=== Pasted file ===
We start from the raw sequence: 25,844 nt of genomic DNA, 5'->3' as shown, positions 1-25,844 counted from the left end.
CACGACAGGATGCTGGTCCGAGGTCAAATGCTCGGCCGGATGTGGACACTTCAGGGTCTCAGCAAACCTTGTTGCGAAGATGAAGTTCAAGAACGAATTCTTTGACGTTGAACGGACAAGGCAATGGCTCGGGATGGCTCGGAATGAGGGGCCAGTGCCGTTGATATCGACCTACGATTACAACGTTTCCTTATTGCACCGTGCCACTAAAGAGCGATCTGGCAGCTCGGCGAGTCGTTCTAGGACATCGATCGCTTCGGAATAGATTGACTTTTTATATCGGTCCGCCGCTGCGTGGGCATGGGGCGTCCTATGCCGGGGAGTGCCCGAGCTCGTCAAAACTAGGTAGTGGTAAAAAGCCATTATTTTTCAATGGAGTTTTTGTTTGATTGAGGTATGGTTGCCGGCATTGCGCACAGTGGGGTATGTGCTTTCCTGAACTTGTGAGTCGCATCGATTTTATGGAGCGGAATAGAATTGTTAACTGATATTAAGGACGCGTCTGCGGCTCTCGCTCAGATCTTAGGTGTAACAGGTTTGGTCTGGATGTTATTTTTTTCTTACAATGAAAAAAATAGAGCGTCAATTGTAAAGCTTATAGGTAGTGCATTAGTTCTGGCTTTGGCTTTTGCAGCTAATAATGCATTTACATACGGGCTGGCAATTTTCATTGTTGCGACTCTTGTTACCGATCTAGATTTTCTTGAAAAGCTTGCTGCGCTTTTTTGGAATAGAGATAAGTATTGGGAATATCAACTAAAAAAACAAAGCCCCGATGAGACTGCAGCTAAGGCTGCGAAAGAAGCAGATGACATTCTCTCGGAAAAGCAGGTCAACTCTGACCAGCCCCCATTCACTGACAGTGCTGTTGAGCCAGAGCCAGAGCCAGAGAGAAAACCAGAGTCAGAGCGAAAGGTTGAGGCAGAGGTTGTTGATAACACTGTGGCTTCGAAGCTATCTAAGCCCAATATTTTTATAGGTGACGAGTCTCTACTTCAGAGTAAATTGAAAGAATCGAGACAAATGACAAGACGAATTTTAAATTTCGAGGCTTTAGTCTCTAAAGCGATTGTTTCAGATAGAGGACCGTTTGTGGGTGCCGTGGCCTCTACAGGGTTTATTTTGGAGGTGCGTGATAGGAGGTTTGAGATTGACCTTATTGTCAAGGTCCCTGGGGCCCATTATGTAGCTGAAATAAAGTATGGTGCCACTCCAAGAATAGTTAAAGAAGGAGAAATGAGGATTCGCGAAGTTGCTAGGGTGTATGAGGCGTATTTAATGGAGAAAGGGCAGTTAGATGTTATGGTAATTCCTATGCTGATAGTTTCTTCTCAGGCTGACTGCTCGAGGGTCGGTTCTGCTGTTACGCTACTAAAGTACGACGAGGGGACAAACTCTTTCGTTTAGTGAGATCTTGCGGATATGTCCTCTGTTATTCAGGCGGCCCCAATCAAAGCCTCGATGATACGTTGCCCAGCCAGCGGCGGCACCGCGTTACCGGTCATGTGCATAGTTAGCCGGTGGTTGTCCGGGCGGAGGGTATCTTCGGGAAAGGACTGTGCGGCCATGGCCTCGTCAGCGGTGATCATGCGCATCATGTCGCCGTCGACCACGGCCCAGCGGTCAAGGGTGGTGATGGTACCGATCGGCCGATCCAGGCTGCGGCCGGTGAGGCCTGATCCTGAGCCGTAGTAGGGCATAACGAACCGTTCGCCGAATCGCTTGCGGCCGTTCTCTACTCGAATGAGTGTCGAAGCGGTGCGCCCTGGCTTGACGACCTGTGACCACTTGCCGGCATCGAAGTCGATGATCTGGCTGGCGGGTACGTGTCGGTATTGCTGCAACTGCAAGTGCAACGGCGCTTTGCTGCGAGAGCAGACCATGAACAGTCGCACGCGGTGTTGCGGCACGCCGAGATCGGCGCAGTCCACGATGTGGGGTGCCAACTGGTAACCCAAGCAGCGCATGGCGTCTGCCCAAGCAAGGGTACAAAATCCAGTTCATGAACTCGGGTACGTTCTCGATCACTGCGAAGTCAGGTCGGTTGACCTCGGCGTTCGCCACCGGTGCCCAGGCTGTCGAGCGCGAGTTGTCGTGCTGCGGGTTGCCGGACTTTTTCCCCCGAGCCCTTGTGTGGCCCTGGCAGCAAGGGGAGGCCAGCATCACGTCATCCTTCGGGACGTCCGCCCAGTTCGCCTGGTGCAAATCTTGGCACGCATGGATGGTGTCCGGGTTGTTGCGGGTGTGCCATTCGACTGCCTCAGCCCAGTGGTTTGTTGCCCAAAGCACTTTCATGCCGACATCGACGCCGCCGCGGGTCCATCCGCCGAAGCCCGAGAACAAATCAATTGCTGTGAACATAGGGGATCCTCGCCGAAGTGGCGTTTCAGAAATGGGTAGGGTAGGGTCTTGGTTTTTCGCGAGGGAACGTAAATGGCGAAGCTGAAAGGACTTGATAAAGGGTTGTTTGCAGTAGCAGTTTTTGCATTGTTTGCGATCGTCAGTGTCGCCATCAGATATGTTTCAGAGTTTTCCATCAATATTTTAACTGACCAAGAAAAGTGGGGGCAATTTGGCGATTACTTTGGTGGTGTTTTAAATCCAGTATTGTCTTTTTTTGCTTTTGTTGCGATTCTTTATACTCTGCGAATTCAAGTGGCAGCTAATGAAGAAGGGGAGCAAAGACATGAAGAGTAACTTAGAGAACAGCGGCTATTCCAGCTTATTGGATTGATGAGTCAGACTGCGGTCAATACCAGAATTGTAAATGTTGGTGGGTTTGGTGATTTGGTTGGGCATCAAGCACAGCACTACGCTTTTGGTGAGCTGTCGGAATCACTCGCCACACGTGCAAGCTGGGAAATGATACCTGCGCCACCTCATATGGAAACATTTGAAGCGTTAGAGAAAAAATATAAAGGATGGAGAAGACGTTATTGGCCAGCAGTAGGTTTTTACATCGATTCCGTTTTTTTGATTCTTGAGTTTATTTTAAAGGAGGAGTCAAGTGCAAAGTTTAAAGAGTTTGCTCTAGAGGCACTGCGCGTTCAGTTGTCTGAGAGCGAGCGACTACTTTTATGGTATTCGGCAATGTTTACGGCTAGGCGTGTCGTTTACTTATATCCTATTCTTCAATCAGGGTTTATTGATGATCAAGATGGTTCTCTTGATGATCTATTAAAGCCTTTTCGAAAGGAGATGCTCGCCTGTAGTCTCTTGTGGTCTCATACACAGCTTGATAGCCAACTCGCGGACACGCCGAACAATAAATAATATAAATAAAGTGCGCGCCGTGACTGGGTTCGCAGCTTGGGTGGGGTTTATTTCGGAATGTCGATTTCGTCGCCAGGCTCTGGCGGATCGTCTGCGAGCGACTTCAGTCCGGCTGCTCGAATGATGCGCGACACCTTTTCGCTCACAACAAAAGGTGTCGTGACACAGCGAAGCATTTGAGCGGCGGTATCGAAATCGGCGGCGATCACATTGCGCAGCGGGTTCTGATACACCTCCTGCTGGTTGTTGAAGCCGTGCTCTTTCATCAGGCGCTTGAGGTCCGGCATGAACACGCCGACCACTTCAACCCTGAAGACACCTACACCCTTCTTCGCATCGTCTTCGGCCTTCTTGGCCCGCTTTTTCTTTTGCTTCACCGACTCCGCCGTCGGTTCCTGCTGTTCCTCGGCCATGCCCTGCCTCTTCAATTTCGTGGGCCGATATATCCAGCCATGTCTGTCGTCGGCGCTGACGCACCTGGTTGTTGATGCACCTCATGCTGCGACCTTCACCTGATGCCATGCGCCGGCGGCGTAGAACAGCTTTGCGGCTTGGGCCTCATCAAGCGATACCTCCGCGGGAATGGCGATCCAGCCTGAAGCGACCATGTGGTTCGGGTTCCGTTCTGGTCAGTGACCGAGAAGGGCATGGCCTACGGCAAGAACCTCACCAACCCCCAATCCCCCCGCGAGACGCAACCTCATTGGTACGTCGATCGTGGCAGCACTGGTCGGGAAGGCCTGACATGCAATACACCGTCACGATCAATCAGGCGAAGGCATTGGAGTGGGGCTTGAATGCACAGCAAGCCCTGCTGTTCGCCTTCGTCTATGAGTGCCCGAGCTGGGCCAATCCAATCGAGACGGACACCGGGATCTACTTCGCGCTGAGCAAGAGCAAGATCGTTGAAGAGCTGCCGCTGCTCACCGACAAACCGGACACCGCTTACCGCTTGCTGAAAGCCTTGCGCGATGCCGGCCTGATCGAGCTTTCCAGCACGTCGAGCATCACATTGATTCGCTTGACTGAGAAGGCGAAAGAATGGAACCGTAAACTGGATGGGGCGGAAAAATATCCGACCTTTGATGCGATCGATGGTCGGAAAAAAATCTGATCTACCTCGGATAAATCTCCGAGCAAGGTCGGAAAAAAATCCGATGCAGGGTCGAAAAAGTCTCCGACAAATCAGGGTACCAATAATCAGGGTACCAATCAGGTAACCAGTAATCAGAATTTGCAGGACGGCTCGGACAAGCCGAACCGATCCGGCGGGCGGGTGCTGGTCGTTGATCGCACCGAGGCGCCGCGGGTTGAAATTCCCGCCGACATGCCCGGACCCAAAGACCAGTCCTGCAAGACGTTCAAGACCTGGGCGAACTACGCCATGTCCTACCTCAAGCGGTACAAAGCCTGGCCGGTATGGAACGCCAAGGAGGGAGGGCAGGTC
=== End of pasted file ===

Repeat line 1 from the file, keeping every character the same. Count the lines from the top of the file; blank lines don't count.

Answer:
We start from the raw sequence: 25,844 nt of genomic DNA, 5'->3' as shown, positions 1-25,844 counted from the left end.